YouTube Global Creator-Development Lead Bing Chen Resigns

Exec departs for role at unnamed stealth startup

Bing Chen, YouTube’s global creator development and management lead, is leaving the Google-owned video powerhouse for an unidentified stealth startup.

At YouTube, Chen was responsible for worldwide strategy development for content partners representing 50 teams serving the site’s 250-plus million video creators. Chen was also YouTube’s first marketing manager for creators and helped expand its partner program. His exit comes after Google named Susan Wojcicki, previously SVP of ads and commerce, CEO of YouTube in February.

“Over the past four years, I’ve witnessed audiences become fans and fans become family,” Chen wrote on his personal blog announcing his resignation from YouTube. “I’ve tried to find a place where fans can be family — even if it’s for only three minutes.”

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A Google rep confirmed Chen’s departure but declined to comment further. Chen, whose last day at YouTube is Friday, worked with content creators including such stars as Michelle PhanJenna Marbles, Rebecca Black, Boyce Avenue, Freddy Wong and Ryan Higa.

In another recent management change, last month YouTube VP of product Shishir Mehrotra stepped down from the role to take on “an advisory role at Google,” the rep said. With Wojcicki’s appointment as CEO, Salar Kamangar, senior VP of YouTube and video, moved to role leading early-stage ventures at Google.

A rep for Chen said he is joining “a stealth startup in a space he knows very well” that expects to launch this summer.

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  1. YouTuber3 says:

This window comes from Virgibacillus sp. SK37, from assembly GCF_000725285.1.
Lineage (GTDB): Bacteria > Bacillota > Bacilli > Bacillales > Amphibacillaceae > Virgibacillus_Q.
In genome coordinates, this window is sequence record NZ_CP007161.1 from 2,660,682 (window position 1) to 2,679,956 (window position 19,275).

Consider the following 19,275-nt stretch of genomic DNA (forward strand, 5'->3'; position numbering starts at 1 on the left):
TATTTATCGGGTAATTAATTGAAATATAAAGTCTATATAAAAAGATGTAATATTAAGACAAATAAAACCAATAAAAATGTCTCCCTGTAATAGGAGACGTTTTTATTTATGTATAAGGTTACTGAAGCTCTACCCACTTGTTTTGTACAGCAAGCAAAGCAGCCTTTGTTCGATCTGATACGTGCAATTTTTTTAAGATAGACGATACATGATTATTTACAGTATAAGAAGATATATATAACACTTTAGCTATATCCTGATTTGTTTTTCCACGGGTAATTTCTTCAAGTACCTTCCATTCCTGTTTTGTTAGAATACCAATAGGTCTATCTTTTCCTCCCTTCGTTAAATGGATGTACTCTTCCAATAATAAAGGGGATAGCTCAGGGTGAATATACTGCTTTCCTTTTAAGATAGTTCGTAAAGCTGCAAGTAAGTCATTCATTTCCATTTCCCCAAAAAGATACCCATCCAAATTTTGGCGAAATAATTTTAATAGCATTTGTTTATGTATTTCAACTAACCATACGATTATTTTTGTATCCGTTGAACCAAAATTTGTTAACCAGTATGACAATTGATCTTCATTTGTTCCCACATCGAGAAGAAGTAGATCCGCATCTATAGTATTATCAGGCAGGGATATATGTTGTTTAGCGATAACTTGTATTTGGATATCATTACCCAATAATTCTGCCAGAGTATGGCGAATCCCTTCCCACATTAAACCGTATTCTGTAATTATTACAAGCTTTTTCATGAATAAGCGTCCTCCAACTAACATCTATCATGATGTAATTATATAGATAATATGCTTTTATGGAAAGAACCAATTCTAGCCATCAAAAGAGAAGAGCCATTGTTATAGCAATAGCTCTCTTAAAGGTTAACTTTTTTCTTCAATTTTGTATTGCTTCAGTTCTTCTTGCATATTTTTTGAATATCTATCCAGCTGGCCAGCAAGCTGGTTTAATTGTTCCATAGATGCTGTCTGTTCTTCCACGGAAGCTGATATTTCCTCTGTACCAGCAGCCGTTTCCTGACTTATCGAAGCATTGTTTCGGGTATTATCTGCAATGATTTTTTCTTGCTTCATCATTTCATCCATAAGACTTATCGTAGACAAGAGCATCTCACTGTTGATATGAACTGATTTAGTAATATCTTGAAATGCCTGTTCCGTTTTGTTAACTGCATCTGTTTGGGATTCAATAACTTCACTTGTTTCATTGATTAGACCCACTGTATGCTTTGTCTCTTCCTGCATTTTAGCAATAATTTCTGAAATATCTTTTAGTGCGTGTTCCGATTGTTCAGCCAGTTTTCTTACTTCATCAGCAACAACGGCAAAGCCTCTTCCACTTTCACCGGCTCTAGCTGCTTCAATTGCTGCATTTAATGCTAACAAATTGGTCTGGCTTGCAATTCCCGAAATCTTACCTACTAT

I actually worked with Bing so can clarify a few things.

    He’s not junior nor is he an exec, and I’ve never heard him claim he was an exec.

    He’s one of the most senior and influential people for his age (no question about it), well loved and respected at YouTube.

    He was one of the most critical people to the creator community and how YouTube evolved for its endemic artists. Without him, the creator community wouldn’t be anywhere close to where it is today. Ask any creator.

    But finally I agree that more diligence here would help. Specifically the Disney end is wrong. Look at his LinkedIn or ask him. He’ll be the first to tell you he was an intern there.

  2. YouTuber says:

    I hate to rain on parades, especially for a likable guy like Bing, but this article is a poor articulation of reality. Bing has a promising career ahead of him, but is leaving a junior role. As a note, externally-facing Google titles can be deceptive as employees are not discouraged from creating their own.

    His departure should not be conflated with Shishir’s, who had been running the YouTube product team and was steering much of the company’s strategy. Nor should it be taken, as this article implies, as a referendum on Susan’s leadership or vision.

    This post could have benefited from even a single verified source rather than relying on the exiting employee’s blog.

    • YouTuber2 says:

      Couldn’t agree more.

      Bing is a ball of energy and enthusiastic, but was decidedly a junior employee at YouTube, not an exec.

      He was also not an exec at Disney – the reason he was there “briefly” is because he was a summer intern.

      Articles like this encourage and reward shameless self-promotion – personal branding shouldn’t be more important than personal accomplishments.

      +1 to more journalistic research

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